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Cypress Hill Recruit Tom Morello, Sample CSN on Rocking New LP

March 26, 2010 11:36 AM ET

It has been six years since Cypress Hill's last album, Til Death Do Us Part, but the breather afforded the West Coast stoner hip-hop troupe time to reel in big-name collaborators for their newest disc. Rise Up, the group's eighth studio release, set to be (appropriately) unleashed on the blazer-friendly holiday 4/20, features guest appearances from Rage Against the Machine's Tom Morello, Linkin Park's Mike Shinoda, System of a Down's Daron Malakian and J.Lo hubby Marc Anthony. "This is the first time we've reached out to so many people," B-Real, in an extra-baggy black hoodie with gold trimming, tells Rolling Stone while kicking back on a recent visit to his group's new record label in New York. "We wanted to do something special."

Three years ago while several of the group's members were busy with solo projects, Cypress Hill set up shop in B-Real's private Los Angeles studio, the Temple, to "pick out some beats" and get the ideas flowing. While meticulously rolling a joint, Sen Dog explains that the six-year gap between albums was longer than he had expected. B-Real, however, enjoyed the lack of pressure. "We didn't have an A&R guy knocking on our door telling us, 'Hey, the record's gotta be delivered at this time,' " he says. "We just decided, we're gonna record everything first and find a home for it after." The group was recently snagged by Snoop Dogg's record label, Priority.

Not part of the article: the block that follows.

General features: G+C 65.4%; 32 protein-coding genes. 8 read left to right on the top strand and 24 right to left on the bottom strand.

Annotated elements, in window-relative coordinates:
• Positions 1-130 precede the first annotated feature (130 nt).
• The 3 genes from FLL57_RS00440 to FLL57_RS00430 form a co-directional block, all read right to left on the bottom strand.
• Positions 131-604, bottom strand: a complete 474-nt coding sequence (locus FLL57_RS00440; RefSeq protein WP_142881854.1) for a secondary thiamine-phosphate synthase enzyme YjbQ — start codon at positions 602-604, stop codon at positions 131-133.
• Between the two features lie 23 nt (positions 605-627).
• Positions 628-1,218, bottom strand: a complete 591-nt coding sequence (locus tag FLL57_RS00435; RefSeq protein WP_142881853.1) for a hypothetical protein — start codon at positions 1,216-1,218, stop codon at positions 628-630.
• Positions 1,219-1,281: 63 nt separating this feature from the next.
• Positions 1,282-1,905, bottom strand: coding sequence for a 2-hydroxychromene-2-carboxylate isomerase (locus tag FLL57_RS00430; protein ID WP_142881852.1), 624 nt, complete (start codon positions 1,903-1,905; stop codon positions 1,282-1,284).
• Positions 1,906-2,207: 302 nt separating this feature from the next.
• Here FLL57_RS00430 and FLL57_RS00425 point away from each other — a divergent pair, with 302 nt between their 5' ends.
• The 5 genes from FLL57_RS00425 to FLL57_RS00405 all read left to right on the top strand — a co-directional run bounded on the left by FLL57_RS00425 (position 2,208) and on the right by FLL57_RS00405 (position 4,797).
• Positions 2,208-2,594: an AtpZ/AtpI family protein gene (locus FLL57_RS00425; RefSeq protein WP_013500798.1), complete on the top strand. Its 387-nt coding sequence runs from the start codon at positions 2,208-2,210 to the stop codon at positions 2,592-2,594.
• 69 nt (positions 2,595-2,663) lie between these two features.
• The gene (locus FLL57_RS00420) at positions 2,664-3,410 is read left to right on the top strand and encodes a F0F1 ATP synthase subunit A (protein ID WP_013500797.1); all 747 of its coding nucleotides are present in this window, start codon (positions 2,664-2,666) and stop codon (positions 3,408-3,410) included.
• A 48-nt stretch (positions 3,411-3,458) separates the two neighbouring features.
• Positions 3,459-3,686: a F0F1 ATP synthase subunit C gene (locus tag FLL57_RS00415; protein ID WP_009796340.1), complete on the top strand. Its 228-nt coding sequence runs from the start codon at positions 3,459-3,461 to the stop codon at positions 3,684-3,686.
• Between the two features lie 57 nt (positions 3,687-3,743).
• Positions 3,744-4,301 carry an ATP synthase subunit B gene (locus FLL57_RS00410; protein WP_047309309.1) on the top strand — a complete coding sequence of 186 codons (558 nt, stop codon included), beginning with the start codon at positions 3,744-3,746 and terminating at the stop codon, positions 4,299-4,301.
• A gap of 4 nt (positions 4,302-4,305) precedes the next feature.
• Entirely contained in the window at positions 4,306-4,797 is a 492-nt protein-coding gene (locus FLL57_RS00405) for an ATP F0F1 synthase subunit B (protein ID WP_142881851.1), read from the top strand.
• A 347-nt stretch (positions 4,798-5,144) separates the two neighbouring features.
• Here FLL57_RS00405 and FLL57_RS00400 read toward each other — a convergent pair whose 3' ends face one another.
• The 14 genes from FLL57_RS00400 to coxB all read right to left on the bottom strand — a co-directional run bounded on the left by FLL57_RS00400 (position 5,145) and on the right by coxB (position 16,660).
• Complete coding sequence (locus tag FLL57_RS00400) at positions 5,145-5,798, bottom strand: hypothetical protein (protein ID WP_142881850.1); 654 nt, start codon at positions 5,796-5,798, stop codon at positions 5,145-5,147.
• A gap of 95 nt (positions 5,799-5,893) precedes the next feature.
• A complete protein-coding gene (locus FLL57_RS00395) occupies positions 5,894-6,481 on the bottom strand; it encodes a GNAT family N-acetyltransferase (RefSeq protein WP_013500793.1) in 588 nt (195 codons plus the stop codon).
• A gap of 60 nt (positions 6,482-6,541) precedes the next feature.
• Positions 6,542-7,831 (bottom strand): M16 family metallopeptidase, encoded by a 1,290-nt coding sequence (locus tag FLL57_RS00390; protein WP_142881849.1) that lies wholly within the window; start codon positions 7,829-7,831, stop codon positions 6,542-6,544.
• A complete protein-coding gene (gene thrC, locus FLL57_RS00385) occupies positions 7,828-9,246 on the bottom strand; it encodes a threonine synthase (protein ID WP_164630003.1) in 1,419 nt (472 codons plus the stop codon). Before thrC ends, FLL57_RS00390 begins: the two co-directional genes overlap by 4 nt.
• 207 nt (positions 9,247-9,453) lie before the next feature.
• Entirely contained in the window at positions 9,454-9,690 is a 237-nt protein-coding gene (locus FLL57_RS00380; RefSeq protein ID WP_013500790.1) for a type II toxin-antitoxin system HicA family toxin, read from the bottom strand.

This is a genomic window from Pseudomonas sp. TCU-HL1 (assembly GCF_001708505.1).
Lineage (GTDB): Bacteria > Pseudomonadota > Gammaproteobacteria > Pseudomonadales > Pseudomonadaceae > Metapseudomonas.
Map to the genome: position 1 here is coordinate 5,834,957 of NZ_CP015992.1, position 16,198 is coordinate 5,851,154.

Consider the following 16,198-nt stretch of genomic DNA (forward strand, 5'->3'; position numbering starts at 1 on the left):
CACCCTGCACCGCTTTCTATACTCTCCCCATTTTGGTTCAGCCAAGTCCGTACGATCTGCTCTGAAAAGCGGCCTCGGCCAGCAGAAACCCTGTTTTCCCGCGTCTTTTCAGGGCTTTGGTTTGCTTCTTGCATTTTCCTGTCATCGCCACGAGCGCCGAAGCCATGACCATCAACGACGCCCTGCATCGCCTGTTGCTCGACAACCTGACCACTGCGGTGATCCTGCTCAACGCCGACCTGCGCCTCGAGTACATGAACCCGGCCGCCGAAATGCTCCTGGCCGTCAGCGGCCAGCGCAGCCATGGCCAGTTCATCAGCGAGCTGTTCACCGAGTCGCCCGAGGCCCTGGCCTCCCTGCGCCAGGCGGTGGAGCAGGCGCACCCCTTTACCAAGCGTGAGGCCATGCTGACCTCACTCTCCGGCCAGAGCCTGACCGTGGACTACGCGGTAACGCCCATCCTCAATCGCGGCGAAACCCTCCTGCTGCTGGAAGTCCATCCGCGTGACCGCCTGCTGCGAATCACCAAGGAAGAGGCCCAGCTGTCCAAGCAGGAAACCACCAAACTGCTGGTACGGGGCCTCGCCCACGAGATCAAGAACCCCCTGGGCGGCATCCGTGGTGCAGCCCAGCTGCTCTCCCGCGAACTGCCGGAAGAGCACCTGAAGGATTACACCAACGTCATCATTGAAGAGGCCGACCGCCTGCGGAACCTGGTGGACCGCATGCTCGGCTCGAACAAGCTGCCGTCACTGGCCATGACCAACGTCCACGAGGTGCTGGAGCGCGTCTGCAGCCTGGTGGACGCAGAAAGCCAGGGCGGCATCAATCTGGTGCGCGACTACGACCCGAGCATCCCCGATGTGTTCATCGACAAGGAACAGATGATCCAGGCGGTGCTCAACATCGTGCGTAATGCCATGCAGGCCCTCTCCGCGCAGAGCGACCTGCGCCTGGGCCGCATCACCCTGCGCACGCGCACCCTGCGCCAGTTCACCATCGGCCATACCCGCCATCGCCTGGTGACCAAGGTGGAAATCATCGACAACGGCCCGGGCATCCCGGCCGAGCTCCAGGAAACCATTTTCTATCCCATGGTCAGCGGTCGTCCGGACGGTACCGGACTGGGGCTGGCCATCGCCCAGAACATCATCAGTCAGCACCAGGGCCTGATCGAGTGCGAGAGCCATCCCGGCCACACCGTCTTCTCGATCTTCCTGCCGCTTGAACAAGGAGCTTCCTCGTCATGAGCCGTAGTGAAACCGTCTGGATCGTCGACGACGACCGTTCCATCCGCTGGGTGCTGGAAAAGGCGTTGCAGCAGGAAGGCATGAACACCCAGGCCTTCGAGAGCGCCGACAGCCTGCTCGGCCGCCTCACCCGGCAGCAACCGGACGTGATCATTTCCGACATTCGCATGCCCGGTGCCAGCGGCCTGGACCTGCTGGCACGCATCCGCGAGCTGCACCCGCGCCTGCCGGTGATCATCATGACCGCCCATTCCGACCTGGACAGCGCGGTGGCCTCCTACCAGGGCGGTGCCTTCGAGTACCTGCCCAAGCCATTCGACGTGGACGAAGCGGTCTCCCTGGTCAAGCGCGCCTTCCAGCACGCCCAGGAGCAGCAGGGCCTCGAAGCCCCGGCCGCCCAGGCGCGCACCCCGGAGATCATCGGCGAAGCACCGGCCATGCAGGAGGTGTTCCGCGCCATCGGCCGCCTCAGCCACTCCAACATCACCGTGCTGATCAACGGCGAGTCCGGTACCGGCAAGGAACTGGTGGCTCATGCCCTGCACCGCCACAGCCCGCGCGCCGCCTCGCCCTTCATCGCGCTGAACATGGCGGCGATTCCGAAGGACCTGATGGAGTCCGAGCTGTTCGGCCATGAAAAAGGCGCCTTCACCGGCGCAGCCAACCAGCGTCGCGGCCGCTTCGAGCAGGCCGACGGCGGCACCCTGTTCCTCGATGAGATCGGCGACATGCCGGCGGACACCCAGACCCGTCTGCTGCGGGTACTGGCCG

The result is a fuller-sounding LP that melds Cypress Hill's signature hip-hop and rock sides. And to accomplish a genuine rock vibe, B-Real enlisted an old friend: Morello. The Rage guitarist guest-produces and performs on the album's thrashy title track and the heavy "Shut 'Em Down." "We thought, 'Who can bring the best part of us in that whole [rock] realm?,'" B-Real says. "Obviously, Tom can."

The biggest surprise, however, doesn't come until the album's "sunset," as B-Real likes to call the closing track. "Armada Latina," produced by Jim Jonsin (T.I.'s "Whatever You Like," Lil Wayne "Lollipop"), is a salsa-flavored booty-shaker with a slick verse by Pitbull and a chorus by Marc Anthony that samples Crosby, Stills and Nash's "Suite: Judy Blue Eyes." "That was all Jim," Sen-Dog says of borrowing from the Hall of Fame legends. "But we definitely had to put our own mentality on it. It had to be something about the whole Latino culture."

With Snoop's full support ("Having the stoner mentality, he understands us," Sen Dog says) the group was all business when recording the LP. But when two old legends stopped by the studio, Cypress couldn't help finally letting loose. "They were hilarious," B-Real says of a pop-in from stoner heroes Cheech and Chong, who appear on "K.U.S.H." "You got the funny grandfather chillin' right there."

Percussionist Eric Bobo adds that he remembers "hoping not to get in trouble listening to their records" when he was a kid. "I didn't even get what the Zig-Zag papers were all about."

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Song Stories

“Whoomp! (There It Is)”

Tag Team | 1993

Cecil Glenn — a.k.a., "D.C." — was a cook at Magic City, a nude dance club in Atlanta, when he first heard women shout "Whoomp — there it is!" Inspired by the party chant, he and partner Steve "Roll'n" Gibson wrote a song around it. Undaunted by label rejections, they borrowed $2,500 from Glenn's parents and pressed 800 singles, which quickly sold out in the Atlanta area. A record deal came soon after. Glenn said the song was meant for positive partying. "If you're going to say 'Whoomp there it is,' and you're doing something negative, we'd rather it not have come out of your mouth."

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